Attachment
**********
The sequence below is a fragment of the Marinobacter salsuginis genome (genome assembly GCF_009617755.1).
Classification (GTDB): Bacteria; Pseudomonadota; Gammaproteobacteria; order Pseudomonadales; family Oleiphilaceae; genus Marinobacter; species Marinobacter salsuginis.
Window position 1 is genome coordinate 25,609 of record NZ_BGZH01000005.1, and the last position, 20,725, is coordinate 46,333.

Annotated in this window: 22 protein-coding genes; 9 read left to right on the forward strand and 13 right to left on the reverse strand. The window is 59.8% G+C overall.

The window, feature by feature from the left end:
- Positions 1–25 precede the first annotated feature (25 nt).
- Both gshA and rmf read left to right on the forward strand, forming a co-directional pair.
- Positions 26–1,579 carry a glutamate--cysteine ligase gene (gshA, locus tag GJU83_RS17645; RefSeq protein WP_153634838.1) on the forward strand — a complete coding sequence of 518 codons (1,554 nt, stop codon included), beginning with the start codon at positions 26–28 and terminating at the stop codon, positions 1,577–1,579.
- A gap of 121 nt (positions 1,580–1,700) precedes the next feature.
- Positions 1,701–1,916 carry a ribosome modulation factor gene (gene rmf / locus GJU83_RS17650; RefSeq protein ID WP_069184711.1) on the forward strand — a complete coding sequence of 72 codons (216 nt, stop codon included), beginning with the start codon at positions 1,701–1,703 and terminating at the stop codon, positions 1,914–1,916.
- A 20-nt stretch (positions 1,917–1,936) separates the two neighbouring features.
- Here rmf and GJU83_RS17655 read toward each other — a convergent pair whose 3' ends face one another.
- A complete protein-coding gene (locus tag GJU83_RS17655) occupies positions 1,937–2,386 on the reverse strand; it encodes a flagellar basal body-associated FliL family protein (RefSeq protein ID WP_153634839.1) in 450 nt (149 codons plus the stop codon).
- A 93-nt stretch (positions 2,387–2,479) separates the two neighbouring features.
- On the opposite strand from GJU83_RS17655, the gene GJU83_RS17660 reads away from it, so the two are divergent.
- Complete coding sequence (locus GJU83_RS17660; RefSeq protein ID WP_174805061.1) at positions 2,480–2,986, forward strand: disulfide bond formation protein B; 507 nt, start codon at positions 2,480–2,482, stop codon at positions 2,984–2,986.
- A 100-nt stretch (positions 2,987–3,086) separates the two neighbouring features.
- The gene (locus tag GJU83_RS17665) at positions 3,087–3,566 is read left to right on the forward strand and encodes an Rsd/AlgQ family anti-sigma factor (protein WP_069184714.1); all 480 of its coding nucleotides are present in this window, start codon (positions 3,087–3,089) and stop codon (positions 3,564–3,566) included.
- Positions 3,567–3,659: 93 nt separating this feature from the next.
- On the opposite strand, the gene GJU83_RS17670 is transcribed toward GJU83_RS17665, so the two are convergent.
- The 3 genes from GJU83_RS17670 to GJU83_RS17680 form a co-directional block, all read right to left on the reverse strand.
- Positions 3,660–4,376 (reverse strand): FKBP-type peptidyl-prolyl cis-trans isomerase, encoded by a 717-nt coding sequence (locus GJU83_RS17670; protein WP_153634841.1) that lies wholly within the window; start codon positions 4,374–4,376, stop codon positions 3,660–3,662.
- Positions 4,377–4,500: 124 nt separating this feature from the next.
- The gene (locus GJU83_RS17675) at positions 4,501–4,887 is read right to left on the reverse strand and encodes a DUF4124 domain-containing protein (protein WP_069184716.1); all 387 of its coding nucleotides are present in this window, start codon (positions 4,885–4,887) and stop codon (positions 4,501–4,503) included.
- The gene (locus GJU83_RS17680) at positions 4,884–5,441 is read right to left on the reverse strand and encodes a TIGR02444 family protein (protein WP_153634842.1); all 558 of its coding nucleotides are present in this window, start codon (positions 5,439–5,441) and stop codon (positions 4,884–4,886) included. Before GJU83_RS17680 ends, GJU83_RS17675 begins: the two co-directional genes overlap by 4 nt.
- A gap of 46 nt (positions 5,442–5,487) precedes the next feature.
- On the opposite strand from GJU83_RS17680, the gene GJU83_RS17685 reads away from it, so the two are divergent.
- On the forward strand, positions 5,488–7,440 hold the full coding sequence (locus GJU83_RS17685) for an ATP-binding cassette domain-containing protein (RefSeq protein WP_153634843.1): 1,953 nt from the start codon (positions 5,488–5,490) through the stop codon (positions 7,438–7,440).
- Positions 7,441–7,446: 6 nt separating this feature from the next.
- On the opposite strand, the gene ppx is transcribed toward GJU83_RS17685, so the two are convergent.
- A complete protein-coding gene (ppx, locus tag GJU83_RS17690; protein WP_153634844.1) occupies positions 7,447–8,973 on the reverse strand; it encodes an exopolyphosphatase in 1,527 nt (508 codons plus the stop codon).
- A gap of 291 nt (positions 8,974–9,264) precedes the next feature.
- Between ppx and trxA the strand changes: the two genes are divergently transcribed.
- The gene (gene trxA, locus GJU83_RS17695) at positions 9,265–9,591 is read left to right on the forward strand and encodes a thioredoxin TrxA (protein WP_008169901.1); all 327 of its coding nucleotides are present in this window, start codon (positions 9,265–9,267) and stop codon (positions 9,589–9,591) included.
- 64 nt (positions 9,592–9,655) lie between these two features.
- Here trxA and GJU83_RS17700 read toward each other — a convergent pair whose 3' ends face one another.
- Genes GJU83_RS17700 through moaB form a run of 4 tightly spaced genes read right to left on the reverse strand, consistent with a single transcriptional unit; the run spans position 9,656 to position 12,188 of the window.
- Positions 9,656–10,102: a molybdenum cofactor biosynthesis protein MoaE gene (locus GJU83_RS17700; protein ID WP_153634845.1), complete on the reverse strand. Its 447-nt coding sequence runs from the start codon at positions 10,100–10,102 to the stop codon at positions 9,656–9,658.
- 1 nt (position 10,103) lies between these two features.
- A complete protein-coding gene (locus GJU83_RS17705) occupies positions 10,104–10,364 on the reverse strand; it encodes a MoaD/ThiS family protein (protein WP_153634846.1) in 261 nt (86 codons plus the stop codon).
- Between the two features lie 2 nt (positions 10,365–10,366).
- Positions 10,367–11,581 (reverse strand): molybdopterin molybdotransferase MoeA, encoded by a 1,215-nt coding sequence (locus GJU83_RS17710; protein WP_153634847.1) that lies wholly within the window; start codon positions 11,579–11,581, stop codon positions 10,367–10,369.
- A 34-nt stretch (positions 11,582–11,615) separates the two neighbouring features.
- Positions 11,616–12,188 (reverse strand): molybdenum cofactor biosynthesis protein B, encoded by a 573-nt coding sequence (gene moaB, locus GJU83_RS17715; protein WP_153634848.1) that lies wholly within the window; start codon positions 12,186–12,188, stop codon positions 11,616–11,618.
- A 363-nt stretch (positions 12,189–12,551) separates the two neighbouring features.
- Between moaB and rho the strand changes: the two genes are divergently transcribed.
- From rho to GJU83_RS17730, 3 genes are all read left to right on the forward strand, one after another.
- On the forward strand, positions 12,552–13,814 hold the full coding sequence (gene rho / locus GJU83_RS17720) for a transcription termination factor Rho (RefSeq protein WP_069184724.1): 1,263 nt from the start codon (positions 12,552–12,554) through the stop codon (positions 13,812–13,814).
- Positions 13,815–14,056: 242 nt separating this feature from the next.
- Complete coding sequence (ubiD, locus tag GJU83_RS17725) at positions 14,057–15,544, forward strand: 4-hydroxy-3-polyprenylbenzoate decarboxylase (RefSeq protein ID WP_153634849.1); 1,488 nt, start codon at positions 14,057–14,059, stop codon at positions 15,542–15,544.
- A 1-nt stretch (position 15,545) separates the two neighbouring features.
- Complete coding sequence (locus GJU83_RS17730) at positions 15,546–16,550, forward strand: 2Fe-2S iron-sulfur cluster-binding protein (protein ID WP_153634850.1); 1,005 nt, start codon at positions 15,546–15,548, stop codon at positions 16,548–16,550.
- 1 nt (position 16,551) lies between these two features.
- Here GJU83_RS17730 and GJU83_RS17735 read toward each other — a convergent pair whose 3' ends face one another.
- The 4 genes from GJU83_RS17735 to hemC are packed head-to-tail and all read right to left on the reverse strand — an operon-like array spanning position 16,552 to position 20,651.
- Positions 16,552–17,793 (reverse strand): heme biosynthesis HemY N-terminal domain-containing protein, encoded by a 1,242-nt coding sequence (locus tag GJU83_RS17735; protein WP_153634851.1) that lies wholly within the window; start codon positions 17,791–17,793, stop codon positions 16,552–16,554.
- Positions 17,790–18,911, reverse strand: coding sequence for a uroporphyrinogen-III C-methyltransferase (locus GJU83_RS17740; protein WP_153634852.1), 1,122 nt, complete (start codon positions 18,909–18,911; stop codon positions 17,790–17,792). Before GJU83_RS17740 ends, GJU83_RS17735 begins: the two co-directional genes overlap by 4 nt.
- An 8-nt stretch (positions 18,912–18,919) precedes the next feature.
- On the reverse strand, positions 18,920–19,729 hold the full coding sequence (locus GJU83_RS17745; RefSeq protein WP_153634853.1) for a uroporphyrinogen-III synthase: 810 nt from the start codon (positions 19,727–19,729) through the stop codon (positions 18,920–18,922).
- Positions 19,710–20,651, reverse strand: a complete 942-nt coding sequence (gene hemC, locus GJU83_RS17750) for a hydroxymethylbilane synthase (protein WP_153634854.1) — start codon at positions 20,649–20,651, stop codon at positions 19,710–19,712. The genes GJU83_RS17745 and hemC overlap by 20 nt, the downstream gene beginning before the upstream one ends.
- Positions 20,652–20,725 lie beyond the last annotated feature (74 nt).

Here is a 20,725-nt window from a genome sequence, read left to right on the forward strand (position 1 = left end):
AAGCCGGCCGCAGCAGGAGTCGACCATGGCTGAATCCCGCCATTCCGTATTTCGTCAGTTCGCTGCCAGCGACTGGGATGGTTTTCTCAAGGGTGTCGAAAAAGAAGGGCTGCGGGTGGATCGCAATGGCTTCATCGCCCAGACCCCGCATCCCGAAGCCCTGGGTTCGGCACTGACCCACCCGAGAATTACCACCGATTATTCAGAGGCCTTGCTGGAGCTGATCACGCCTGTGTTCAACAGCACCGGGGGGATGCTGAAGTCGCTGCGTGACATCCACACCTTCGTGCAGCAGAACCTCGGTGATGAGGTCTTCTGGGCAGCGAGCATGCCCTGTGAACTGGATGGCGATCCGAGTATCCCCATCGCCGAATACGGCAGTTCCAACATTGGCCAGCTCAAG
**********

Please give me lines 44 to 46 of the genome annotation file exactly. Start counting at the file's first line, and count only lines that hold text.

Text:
- Positions 11,616–12,188 (reverse strand): molybdenum cofactor biosynthesis protein B, encoded by a 573-nt coding sequence (gene moaB, locus GJU83_RS17715; protein WP_153634848.1) that lies wholly within the window; start codon positions 12,186–12,188, stop codon positions 11,616–11,618.
- A 363-nt stretch (positions 12,189–12,551) separates the two neighbouring features.
- Between moaB and rho the strand changes: the two genes are divergently transcribed.